‘Please help us to keep her sailing’: Excelsior launches crowdfunding campaign
- Credit: Archant
The trust which oversees one of the nation’s most important historic ships has launched a major crowdfunding campaign.
Excelsior Trust, who look after the historic Lowestoft-based sailing smack Excelsior, is aiming to raise funds to keep the 99-year-old iconic smack sailing.
With the crew currently in lockdown on board the sailing smack, they have been using the time to put together a campaign that will hopefully ensure the future of this important part of our local heritage.
Lockdown has meant that Excelsior has not been able to head out to sea with the groups of young people that were due to sail on her and this means a significant loss of annual income.
The crowdfunding campaign has been unveiled to fill the financial hole left by coronavirus cancellations of its voyages.
The charity has had to find its own way to maintain its traditional skills and ensure that young people will still be able to experience life on board.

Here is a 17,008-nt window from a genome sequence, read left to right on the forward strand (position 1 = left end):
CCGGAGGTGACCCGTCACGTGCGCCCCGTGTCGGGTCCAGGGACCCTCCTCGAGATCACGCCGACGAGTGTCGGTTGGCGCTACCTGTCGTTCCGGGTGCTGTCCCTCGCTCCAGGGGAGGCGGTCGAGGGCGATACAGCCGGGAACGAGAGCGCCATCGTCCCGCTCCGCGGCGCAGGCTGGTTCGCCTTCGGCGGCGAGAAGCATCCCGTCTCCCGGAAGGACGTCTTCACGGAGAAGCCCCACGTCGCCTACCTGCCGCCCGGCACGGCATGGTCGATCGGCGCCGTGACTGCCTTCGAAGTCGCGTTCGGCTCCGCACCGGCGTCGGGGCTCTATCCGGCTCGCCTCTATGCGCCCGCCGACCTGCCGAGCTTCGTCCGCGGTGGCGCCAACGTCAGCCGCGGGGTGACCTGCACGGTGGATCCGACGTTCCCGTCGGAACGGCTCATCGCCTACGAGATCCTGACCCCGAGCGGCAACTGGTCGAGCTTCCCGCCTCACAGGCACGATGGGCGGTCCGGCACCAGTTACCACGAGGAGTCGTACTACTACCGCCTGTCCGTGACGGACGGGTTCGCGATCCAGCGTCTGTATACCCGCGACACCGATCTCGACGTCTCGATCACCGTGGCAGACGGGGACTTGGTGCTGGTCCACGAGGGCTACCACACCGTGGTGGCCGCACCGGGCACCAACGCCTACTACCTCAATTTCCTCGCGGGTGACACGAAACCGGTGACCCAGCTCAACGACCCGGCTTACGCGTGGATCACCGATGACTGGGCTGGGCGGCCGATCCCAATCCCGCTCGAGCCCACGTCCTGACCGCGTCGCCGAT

Excelsior has taken nearly 10,000 young people to sea over 30 years as a charitable trust and many of them return as adults bringing their own groups on board.
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At 77ft long, LT 472 Excelsior is the last working fishing smack to be sailing out of Lowestoft.
Excelsior was built in 1921 and launched in Lowestoft as a fishing trawler – part of the town’s 300-strong fishing fleet.
The smack was rescued from Norway in the early 1980s, where she’d been discovered working as a motor barge, and she was brought back to Oulton Broad to be fully and authentically restored as a working smack.
In 1988 Excelsior was re-commissioned as a sail-training vessel by HRH The Princess Royal.
The Excelsior Trust chairman, Jamie Campbell, said: “A trip on Excelsior is often a life-changing experience giving young people the opportunity to become part of the crew and learning new skills.
“Many East Anglians will be familiar with the distinctive sight of our lovely old lady off our coast and further afield.
“We are determined not to lose her as a result of Covid-19.
“Please help us to keep her sailing”.